Tropical Cyclone Activity Report – Pacific Ocean / Indian Ocean / Arabian Sea
Jun 24, 2021
CURRENT TROPICAL CYCLONES
Tropical Cyclone 06W (Champi)…is located approximately 246 NM south-southwest of Iwo To, Japan
Eastern North Pacific
What the computer models are showing for what’s being referred to as Invest 95E
A strong tropical wave located over the far eastern Atlantic off the African coast is producing a broad and disorganized area of showers and a few thunderstorms.
As the system moves west- northwestward into the central Atlantic Ocean during the next few days, conditions appear at best only marginally conducive for development due to relatively cool ocean temperatures.
However, some development of this system is still possible by early next week.
* Formation chance through 48 hours…high…100 percent
* Formation chance through 5 days…high…100 percentTropical Cyclone 06W (Champi)
Sustained 60 knot winds…with gusts to 75 knots (as of Warning Number 17)
Here’s what the computer models are showing
According to the JTWC, satellite imagery shows the system is steadily improving in overall structure, though still struggling somewhat within a relatively weak outflow environment.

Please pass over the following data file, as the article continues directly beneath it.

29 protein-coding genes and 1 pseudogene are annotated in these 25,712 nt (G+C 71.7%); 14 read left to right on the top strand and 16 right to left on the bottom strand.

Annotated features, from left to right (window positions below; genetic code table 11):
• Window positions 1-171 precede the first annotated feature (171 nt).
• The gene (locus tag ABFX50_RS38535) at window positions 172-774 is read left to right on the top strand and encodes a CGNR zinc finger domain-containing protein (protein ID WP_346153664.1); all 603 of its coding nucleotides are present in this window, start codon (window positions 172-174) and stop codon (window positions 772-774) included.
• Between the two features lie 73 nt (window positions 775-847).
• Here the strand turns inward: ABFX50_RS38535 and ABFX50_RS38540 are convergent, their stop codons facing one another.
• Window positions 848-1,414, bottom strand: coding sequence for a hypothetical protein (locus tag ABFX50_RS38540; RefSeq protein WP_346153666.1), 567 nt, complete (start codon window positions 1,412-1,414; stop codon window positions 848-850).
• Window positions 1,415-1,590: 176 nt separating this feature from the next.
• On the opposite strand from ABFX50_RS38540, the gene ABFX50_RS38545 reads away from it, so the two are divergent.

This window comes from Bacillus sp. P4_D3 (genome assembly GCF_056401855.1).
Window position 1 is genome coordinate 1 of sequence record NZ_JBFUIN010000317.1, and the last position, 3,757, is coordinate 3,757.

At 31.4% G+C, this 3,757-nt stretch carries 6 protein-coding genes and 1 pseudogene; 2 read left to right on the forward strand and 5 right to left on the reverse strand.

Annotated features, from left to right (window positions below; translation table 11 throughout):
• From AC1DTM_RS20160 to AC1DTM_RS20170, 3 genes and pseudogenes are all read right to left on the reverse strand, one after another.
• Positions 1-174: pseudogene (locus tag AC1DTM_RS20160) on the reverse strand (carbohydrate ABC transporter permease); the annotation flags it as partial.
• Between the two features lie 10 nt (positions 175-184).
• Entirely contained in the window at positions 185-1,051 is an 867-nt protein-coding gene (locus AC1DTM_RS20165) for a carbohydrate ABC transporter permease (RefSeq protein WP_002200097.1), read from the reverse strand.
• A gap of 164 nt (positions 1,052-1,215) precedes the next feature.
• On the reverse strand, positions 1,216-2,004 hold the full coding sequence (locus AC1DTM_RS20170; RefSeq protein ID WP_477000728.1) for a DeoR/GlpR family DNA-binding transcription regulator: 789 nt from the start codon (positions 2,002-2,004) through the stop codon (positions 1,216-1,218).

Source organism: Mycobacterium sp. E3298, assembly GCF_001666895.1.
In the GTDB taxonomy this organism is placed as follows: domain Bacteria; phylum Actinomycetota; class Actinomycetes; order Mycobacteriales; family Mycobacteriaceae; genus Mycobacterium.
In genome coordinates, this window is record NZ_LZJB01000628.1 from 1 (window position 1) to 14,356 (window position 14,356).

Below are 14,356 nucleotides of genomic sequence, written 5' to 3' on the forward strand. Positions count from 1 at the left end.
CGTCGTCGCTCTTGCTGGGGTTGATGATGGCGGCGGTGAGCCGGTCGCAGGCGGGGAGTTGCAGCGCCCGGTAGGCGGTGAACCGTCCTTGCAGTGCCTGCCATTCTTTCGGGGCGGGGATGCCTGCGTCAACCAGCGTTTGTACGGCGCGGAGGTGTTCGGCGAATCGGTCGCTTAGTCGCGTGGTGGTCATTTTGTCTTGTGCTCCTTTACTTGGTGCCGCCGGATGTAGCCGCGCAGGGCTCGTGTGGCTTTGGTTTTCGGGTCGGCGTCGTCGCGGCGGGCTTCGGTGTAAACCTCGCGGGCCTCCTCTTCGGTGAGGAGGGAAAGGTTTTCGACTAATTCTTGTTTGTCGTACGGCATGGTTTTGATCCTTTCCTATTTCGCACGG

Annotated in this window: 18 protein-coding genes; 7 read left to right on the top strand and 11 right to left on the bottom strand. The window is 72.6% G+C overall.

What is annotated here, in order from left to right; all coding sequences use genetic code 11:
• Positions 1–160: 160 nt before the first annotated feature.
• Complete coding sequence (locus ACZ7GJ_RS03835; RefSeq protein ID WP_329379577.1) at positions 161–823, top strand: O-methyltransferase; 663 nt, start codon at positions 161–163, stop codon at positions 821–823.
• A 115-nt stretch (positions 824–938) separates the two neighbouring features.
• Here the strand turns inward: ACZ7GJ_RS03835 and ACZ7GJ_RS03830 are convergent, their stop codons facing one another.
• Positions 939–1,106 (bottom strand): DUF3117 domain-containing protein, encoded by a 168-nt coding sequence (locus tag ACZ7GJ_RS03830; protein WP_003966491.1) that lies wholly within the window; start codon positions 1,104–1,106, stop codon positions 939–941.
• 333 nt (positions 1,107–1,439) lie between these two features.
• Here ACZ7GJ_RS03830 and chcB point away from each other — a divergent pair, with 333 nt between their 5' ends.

The overall environment is steadily improving, with a poleward outflow mechanism beginning to develop, adding to the already moderate to strong equatorward outflow. While the airmass to the west has moistened over the previous 12 hours, which is allowing for continued consolidation of the core. With the continued improvement in the upper-level pattern, the stage is set for a period of marked intensification.
Tropical storm 06W is forecast to continue tracking north-northwestward through 24 hours, then turn northward by 36 hours as it approaches the subtropical ridge axis. By 48 hours, the system is expected to have rounded the ridge and begin accelerating northeastward. by around 60 hours, TS Champi will begin to undergo extratropical transition as it moves over rapidly cooling waters north of the 28th latitude.
The system is expected to complete this transition no later than 96 hours, but likely as early as 84 hours, to the east of northern Honshu, as it becomes embedded under the strong mid-latitude
westerly flow aloft.
With the environmental conditions showing signs of steady improvement, the development of dual channel outflow in the near-term, warm sea surface temperatures and low wind shear, the JTWC intensity forecast calls for steady intensification to a peak of 75 knots between 36 and 48 hours.
After 48 hours, the system will cross over much cooler waters, and encounter dramatically increasing wind shear, which will serve to offset the robust poleward outflow, and induce rapid decay of the system as it races northeast and completes extratropical transition.
Here’s a link to the National Hurricane Center in Miami
Here’s a link to the Central Pacific Hurricane Center in Honolulu
Here’s a link to the Joint Typhoon Warning Center (JTWC)
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